If you’re a new (or newish) freelance writer, you may be wondering:
- How to create a content writer portfolio website?
- What does a writer portfolio look like?
- How to create an online writing portfolio without a website?
You’re likely unsure if it should be online, offline, and how many samples you need to include.
You may even be wondering…
“Do I even need a writing portfolio at all?”
The answer is… it depends.
You hate that answer.
But, here’s why it depends.
It depends on:
- Who your clients will be
- How they are finding you
- What they’ve already seen
Let me explain.
The first, and MOST important rule of marketing is to adjust your message to who you’re talking to.
If you decide to become a copywriter in the future, you’ll be sifting through surveys, copying and pasting language directly from buyers, and constantly testing what the market wants.
Don’t let this overwhelm you. The point I’m trying to make is this.
You only NEED a writing portfolio if your target market will want to see one.
‘Kristi, what the heck do you mean. Won’t they ALL want to see a writing portfolio?’
Here’s an example.
When I first started my freelance career. I reached out to every person I knew that ran a business and asked what sort of services they would need, even if they weren’t looking to outsource. I asked for advice, instead of selling to them.
My very first client knew me well, knew my work ethic, and hired me on the spot.
Here’s another example:
I took Elna Cain’s Write Your Way to 1K course before I started freelancing as a content writer (writing blog posts). (Read this post if you want to find out if you should take this course).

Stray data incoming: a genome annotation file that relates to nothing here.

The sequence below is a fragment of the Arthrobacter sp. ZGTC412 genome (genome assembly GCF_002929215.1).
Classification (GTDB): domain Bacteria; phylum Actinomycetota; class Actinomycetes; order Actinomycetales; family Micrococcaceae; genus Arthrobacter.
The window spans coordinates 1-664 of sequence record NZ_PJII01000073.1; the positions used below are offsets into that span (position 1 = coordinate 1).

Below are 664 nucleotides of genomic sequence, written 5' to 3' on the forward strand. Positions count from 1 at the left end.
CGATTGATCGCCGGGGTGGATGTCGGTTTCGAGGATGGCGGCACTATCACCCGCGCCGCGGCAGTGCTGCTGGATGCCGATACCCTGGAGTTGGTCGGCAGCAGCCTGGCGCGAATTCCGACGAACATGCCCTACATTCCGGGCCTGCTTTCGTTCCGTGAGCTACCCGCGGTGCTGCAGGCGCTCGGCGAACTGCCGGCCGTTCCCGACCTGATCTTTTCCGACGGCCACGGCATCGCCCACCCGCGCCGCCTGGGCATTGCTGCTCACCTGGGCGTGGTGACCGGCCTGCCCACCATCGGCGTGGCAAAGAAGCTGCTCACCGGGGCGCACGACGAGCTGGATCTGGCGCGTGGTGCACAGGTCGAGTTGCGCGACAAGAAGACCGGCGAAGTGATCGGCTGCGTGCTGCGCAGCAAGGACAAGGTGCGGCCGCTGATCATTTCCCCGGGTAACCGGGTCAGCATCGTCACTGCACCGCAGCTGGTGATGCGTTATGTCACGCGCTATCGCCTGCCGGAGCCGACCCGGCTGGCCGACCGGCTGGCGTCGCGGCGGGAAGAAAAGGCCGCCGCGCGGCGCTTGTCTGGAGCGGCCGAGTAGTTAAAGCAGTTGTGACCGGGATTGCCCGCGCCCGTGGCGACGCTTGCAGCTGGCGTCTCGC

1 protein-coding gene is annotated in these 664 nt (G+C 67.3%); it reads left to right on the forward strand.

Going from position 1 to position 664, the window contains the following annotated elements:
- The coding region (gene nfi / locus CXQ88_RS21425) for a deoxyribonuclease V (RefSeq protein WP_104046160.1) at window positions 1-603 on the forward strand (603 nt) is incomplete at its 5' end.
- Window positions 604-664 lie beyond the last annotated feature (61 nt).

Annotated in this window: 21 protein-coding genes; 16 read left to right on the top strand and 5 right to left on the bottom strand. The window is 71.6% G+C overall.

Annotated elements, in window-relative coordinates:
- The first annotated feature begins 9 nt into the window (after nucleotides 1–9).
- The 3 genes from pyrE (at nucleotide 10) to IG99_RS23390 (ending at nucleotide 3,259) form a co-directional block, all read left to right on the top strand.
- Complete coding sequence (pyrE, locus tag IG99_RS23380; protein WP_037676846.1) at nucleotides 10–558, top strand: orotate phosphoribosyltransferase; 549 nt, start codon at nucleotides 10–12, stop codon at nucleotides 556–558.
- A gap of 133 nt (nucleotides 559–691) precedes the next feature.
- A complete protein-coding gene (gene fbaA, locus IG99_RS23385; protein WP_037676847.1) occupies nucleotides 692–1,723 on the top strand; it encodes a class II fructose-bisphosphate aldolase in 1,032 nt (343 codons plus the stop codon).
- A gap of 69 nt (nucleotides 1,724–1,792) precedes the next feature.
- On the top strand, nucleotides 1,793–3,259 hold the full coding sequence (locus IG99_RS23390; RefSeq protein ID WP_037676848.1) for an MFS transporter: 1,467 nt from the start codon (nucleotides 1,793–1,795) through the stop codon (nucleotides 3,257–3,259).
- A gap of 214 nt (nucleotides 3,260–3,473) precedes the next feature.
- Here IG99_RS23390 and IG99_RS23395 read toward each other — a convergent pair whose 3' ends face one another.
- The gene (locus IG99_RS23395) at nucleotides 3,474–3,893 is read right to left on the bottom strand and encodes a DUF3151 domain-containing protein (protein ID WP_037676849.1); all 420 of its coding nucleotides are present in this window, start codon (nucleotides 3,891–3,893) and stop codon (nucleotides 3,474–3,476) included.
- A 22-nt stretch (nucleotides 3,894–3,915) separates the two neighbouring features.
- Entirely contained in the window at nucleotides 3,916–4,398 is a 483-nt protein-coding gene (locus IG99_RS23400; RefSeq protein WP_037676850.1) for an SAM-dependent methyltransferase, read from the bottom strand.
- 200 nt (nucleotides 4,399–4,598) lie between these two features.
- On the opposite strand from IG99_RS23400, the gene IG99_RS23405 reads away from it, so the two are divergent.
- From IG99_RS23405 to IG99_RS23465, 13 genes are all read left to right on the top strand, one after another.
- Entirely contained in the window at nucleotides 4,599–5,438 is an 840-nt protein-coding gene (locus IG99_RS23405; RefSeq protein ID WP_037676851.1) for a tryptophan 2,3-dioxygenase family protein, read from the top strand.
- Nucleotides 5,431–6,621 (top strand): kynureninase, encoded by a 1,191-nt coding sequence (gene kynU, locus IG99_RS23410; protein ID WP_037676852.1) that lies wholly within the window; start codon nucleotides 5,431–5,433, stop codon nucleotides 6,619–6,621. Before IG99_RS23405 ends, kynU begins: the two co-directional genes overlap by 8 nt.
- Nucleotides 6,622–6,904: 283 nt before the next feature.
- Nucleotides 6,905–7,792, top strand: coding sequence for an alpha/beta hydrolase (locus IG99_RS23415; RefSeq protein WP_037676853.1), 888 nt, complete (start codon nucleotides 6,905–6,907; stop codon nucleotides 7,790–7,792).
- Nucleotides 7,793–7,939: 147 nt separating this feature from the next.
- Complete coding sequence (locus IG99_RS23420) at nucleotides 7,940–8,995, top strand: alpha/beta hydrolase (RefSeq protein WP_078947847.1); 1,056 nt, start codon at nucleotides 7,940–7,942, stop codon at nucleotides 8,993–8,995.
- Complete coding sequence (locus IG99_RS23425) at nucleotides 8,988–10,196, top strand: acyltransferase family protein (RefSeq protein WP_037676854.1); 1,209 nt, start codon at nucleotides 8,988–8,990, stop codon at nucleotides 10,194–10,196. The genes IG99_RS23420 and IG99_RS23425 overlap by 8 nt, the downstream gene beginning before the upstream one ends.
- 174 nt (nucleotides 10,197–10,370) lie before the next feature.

I immediately implemented one of her tips for attracting clients to me.
I started participating in conversations on social where Elna said to and BAM, my first client. The client never asked for a writing portfolio.
If you intend to do a lot of networking or have done a lot of networking in the past, you could build your business on a referral system.
Referrals are a very powerful resource.
When someone refers you, they are saying ‘I know this person and I vouch for the quality she provides.’
My biggest client to date was a referral and did not ask for a writing portfolio.
If you likethis post, you may also like:
- An Honest Review of Elna’s Write Your Way to 1K Course
- How to Start Freelance Writing Online in 3 Simple Steps
Here are some examples of when you SHOULD have a writer portfolio:
- You intend to do cold pitching
- You want to send a portfolio with your pitch
- You’re using a blog or website to attract people to you and want to display your portfolio
- You’re asking for referrals and want your referral source to have access to your portfolio so they can promote you
- You’re brand new to freelance writing and it’s not clear if you need one
When you’re selling your services online, you want to reduce as much friction as possible.
In the world of marketing, friction means small tasks that are annoying or take time. Things that will cause someone to give up.
Friction can look like…
… Searching for your portfolio and having to email you for it.
… Or a really long contact form.
… Or a slow website.
When a client is choosing between you and another new writer of equal skill, if they have a writing portfolio and you don’t, they will likely win the deal.
I realize all of this can be a tad overwhelming.
If you aren’t sure whether or not you should have a writer portfolio…
… find out how to create a writing portfolio and just do it.
What Does a Writer Portfolio Look Like